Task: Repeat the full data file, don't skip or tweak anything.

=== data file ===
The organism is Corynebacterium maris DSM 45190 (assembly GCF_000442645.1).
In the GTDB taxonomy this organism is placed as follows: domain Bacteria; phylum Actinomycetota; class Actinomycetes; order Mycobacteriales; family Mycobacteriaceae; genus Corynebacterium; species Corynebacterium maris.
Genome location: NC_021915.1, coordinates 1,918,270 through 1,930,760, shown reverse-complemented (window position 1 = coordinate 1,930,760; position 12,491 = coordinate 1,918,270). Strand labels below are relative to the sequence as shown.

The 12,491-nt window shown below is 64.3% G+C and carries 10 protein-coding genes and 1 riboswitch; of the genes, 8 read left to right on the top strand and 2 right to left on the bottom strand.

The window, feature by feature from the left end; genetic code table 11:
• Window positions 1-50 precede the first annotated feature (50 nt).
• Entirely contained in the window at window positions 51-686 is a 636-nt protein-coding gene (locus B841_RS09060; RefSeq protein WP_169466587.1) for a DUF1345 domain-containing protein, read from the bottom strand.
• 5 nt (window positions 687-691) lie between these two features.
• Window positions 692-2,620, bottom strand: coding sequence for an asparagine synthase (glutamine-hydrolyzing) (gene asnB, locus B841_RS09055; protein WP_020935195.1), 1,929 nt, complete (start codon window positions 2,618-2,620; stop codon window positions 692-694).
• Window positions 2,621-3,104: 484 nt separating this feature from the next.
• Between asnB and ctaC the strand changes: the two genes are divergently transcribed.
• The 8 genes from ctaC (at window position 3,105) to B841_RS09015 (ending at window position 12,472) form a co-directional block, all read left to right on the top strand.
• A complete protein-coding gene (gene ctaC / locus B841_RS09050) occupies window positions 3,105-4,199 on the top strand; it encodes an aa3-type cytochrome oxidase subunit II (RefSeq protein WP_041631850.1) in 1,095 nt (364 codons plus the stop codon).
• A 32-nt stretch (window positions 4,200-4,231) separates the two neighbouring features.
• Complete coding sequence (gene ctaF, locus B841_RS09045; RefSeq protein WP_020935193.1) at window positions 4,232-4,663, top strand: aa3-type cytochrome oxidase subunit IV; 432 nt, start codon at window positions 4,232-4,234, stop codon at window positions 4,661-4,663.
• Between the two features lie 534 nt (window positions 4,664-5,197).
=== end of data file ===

The organism is Corynebacterium maris DSM 45190 (assembly GCF_000442645.1).
In the GTDB taxonomy this organism is placed as follows: domain Bacteria; phylum Actinomycetota; class Actinomycetes; order Mycobacteriales; family Mycobacteriaceae; genus Corynebacterium; species Corynebacterium maris.
Genome location: NC_021915.1, coordinates 1,918,270 through 1,930,760, shown reverse-complemented (window position 1 = coordinate 1,930,760; position 12,491 = coordinate 1,918,270). Strand labels below are relative to the sequence as shown.

The 12,491-nt window shown below is 64.3% G+C and carries 10 protein-coding genes and 1 riboswitch; of the genes, 8 read left to right on the top strand and 2 right to left on the bottom strand.

The window, feature by feature from the left end; genetic code table 11:
• Window positions 1-50 precede the first annotated feature (50 nt).
• Entirely contained in the window at window positions 51-686 is a 636-nt protein-coding gene (locus B841_RS09060; RefSeq protein WP_169466587.1) for a DUF1345 domain-containing protein, read from the bottom strand.
• 5 nt (window positions 687-691) lie between these two features.
• Window positions 692-2,620, bottom strand: coding sequence for an asparagine synthase (glutamine-hydrolyzing) (gene asnB, locus B841_RS09055; protein WP_020935195.1), 1,929 nt, complete (start codon window positions 2,618-2,620; stop codon window positions 692-694).
• Window positions 2,621-3,104: 484 nt separating this feature from the next.
• Between asnB and ctaC the strand changes: the two genes are divergently transcribed.
• The 8 genes from ctaC (at window position 3,105) to B841_RS09015 (ending at window position 12,472) form a co-directional block, all read left to right on the top strand.
• A complete protein-coding gene (gene ctaC / locus B841_RS09050) occupies window positions 3,105-4,199 on the top strand; it encodes an aa3-type cytochrome oxidase subunit II (RefSeq protein WP_041631850.1) in 1,095 nt (364 codons plus the stop codon).
• A 32-nt stretch (window positions 4,200-4,231) separates the two neighbouring features.
• Complete coding sequence (gene ctaF, locus B841_RS09045; RefSeq protein WP_020935193.1) at window positions 4,232-4,663, top strand: aa3-type cytochrome oxidase subunit IV; 432 nt, start codon at window positions 4,232-4,234, stop codon at window positions 4,661-4,663.
• Between the two features lie 534 nt (window positions 4,664-5,197).